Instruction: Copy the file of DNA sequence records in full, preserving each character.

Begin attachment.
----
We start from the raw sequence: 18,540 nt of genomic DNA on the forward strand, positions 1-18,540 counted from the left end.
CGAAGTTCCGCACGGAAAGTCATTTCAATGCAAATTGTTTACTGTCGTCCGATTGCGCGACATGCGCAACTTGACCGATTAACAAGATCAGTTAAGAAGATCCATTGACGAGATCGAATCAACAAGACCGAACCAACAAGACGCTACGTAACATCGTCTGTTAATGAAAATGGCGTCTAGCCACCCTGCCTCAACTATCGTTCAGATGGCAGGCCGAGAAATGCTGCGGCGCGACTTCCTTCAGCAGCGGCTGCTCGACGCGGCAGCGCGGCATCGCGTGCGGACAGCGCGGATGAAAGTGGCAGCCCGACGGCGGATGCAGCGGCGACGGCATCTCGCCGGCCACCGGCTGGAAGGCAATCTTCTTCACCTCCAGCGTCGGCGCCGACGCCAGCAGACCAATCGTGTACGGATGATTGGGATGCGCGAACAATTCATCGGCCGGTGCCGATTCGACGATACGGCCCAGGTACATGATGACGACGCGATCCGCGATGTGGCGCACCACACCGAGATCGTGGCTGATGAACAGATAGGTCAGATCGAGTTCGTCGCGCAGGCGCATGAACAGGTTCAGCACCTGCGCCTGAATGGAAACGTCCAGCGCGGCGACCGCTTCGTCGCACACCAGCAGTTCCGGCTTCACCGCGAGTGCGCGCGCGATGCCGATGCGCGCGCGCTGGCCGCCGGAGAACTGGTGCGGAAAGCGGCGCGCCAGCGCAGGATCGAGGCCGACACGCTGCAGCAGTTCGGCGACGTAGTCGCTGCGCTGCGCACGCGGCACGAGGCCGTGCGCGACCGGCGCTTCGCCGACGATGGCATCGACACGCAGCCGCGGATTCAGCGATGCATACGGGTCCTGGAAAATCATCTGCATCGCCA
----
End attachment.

We start from the raw sequence: 18,540 nt of genomic DNA on the forward strand, positions 1-18,540 counted from the left end.
CGAAGTTCCGCACGGAAAGTCATTTCAATGCAAATTGTTTACTGTCGTCCGATTGCGCGACATGCGCAACTTGACCGATTAACAAGATCAGTTAAGAAGATCCATTGACGAGATCGAATCAACAAGACCGAACCAACAAGACGCTACGTAACATCGTCTGTTAATGAAAATGGCGTCTAGCCACCCTGCCTCAACTATCGTTCAGATGGCAGGCCGAGAAATGCTGCGGCGCGACTTCCTTCAGCAGCGGCTGCTCGACGCGGCAGCGCGGCATCGCGTGCGGACAGCGCGGATGAAAGTGGCAGCCCGACGGCGGATGCAGCGGCGACGGCATCTCGCCGGCCACCGGCTGGAAGGCAATCTTCTTCACCTCCAGCGTCGGCGCCGACGCCAGCAGACCAATCGTGTACGGATGATTGGGATGCGCGAACAATTCATCGGCCGGTGCCGATTCGACGATACGGCCCAGGTACATGATGACGACGCGATCCGCGATGTGGCGCACCACACCGAGATCGTGGCTGATGAACAGATAGGTCAGATCGAGTTCGTCGCGCAGGCGCATGAACAGGTTCAGCACCTGCGCCTGAATGGAAACGTCCAGCGCGGCGACCGCTTCGTCGCACACCAGCAGTTCCGGCTTCACCGCGAGTGCGCGCGCGATGCCGATGCGCGCGCGCTGGCCGCCGGAGAACTGGTGCGGAAAGCGGCGCGCCAGCGCAGGATCGAGGCCGACACGCTGCAGCAGTTCGGCGACGTAGTCGCTGCGCTGCGCACGCGGCACGAGGCCGTGCGCGACCGGCGCTTCGCCGACGATGGCATCGACACGCAGCCGCGGATTCAGCGATGCATACGGGTCCTGGAAAATCATCTGCATCGCCA